Legion

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Phrozenflame500 said:
StewShearer said:
"There have been a lot of articles pointing to the positive aspects of the women and other characters," said Druckman. "I think that there's a little bit of a sexism valley, for lack of a better term, like the uncanny valley. The more progress we make, the more those problems stand out."
Pretty much this. As equality gets closer, we start to see very minor issues that weren't prevalent before. I would go so far to say that people whining about how sexist The Last of Us is is a good sign.
I wouldn't, because going too far is just as damaging as not going far enough. Complaining where there is no complaint to be had is more damaging to the stance because it makes people look petty.

As Miyenne pointed out, it makes sense as to why Joel was willing to look after Ellie, and for those who have played the game, it's also pretty obvious that he doesn't always want to. So the idea that it's sexist because "male looks after female" is nonsensical, he doesn't do it just because she is a girl.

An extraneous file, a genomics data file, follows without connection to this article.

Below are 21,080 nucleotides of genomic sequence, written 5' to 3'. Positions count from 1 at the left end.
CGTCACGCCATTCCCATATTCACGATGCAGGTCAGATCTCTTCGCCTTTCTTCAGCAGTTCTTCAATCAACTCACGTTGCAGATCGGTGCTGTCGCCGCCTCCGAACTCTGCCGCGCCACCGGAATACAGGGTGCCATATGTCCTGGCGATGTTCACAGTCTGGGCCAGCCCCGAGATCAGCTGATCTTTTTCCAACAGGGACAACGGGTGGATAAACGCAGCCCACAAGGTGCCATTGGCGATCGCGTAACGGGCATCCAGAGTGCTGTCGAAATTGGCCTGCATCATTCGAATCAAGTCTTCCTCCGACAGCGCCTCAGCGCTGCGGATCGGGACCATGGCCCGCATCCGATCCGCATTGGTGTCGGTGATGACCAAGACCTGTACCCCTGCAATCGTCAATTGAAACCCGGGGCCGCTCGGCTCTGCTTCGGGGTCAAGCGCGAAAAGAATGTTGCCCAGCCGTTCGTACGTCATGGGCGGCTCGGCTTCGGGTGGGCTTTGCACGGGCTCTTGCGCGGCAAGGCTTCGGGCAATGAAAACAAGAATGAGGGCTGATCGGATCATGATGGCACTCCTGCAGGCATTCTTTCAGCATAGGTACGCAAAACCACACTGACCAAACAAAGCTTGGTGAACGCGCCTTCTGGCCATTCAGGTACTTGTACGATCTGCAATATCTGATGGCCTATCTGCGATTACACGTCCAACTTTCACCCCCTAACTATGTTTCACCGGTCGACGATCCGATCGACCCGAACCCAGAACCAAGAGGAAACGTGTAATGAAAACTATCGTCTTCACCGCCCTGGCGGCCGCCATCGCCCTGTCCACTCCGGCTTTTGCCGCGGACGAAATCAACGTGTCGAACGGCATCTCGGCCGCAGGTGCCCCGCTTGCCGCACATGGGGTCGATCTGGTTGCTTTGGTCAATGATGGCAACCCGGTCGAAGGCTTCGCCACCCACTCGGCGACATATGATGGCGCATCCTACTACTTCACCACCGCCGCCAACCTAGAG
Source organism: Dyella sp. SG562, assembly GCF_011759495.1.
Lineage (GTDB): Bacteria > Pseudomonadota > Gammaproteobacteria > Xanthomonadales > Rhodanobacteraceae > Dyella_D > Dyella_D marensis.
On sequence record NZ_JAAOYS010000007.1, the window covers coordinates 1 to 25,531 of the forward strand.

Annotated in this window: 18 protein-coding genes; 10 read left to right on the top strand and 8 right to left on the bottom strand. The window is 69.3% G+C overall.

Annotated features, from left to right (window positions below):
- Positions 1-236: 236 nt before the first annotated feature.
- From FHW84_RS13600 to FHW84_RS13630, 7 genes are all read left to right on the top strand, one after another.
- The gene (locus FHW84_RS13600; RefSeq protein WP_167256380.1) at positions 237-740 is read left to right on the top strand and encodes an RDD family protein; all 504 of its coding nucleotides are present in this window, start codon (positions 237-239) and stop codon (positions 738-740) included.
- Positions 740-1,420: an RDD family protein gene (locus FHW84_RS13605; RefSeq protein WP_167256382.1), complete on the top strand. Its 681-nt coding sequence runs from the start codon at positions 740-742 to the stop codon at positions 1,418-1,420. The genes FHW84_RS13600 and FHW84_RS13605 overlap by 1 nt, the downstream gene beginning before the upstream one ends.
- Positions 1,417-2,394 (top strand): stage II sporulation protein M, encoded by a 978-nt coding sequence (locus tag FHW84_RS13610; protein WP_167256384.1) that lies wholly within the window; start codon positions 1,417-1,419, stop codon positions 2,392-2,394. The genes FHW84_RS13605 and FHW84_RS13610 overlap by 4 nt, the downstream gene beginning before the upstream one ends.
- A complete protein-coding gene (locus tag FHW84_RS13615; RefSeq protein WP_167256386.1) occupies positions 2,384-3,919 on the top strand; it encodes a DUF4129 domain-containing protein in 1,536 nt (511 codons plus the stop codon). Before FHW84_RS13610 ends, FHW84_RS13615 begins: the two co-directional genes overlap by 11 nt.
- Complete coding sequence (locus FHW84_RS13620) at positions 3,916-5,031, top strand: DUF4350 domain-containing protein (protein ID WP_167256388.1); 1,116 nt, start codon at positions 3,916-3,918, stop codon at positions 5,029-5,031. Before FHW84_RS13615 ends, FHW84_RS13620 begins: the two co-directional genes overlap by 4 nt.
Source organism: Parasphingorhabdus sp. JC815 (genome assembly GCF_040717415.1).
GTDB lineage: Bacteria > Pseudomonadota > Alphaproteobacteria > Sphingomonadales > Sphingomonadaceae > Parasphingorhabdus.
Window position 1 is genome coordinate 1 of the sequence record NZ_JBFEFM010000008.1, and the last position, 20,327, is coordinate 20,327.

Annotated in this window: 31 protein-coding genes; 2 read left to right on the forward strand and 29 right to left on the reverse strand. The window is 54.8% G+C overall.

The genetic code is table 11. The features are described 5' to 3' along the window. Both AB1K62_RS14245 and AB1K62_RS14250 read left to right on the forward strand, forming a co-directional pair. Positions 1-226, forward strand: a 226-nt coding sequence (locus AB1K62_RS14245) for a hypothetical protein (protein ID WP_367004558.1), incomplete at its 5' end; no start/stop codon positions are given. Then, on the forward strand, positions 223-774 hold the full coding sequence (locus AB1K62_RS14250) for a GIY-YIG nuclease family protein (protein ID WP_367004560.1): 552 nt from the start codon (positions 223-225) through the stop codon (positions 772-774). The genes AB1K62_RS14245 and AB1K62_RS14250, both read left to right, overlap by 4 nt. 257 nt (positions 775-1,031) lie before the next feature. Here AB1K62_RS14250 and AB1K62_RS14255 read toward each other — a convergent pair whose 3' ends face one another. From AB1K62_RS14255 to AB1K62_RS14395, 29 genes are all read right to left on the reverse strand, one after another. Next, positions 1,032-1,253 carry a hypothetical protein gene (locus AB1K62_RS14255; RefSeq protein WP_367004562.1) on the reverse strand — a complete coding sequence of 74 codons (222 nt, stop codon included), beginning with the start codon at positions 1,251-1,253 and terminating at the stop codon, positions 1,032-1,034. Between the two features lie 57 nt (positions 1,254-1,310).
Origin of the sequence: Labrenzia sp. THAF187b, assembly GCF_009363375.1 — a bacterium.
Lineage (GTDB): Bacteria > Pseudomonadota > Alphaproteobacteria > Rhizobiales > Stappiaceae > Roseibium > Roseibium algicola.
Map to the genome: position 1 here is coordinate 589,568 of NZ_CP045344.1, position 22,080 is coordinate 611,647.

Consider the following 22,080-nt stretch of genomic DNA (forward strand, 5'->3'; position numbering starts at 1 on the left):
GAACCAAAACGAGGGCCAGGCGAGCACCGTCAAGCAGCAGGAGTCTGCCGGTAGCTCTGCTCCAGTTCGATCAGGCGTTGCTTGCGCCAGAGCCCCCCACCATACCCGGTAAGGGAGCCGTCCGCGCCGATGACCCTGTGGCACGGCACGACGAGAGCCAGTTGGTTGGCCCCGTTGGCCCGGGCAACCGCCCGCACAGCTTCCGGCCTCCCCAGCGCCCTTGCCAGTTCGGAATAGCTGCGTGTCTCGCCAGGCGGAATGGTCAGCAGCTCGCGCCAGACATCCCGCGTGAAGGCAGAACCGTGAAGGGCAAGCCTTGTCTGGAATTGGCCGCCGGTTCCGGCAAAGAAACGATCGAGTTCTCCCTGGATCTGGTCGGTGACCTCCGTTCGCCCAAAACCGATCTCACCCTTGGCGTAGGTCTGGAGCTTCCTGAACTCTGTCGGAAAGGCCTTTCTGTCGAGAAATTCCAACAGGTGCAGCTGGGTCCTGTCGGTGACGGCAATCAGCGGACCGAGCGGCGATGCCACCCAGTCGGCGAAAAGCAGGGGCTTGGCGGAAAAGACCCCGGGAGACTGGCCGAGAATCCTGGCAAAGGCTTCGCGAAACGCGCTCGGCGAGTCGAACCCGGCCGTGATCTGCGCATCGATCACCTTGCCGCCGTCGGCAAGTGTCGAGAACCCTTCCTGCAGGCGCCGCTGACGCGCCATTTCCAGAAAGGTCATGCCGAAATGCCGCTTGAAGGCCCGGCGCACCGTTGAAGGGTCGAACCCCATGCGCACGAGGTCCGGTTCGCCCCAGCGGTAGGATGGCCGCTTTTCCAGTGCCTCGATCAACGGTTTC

People need to learn to pick and choose their "battles", because if you attack everything, you just look like you have a chip on your shoulder and people will stop taking you seriously. People like this do more damage to peoples perception of women than fictional characters in games.
 

Ukomba

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This complaint is becoming so common, especially showing up on this site, that my eyes just glaze over and I have a powerful urge to close the tab.
 

Canadamus Prime

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People will see sexism, racism, or any other kind of ism you can think of anywhere if they look for it whether it actually exists there or not.
 

TiberiusEsuriens

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StewShearer said: